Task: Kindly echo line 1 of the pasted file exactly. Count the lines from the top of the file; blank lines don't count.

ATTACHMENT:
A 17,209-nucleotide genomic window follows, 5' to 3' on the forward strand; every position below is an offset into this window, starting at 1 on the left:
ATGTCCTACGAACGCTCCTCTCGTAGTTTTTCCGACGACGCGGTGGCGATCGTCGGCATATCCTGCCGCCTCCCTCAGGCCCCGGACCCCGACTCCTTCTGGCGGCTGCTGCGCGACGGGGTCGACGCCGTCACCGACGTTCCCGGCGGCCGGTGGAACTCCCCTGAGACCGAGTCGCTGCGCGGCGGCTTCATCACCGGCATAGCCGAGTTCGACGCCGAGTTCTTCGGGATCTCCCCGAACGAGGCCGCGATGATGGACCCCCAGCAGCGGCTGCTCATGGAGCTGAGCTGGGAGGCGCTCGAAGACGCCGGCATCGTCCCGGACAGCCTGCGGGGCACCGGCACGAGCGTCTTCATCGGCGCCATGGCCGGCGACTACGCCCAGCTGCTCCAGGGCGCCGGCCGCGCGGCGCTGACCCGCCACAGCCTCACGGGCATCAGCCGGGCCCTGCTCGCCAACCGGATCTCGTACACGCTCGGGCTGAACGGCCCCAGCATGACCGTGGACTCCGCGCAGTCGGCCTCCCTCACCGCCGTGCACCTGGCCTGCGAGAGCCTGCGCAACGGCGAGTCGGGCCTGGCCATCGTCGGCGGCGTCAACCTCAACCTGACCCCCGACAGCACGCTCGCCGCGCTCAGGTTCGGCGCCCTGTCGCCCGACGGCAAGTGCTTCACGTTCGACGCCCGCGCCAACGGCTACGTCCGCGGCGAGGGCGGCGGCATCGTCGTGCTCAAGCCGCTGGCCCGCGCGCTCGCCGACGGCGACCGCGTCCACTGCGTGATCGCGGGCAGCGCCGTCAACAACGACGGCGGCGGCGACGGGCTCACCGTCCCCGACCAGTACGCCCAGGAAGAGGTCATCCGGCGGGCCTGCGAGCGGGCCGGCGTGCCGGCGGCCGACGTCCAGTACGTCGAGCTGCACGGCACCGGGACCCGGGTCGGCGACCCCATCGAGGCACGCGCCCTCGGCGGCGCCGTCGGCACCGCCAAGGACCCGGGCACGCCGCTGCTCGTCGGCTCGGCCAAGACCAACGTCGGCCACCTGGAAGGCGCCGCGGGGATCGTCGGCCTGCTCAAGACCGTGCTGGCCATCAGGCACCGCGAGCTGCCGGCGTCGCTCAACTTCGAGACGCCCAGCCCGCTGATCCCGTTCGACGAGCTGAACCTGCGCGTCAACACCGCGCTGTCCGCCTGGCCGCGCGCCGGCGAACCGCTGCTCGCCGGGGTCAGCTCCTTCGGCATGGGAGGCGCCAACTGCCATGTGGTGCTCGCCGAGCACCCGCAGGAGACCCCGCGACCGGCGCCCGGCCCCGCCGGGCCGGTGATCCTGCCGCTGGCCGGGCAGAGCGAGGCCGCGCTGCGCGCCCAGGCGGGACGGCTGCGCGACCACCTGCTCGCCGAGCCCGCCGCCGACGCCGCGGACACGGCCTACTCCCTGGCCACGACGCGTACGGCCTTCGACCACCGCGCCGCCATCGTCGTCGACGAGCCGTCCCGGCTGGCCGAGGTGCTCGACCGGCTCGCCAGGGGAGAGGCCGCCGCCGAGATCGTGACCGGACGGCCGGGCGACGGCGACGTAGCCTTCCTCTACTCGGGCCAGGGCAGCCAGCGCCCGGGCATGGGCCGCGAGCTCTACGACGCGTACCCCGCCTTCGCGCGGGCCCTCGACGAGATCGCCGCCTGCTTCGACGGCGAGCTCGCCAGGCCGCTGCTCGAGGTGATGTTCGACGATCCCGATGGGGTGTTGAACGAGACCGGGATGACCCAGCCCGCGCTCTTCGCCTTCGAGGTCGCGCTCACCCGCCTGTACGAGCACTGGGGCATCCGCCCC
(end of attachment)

A 17,209-nucleotide genomic window follows, 5' to 3' on the forward strand; every position below is an offset into this window, starting at 1 on the left: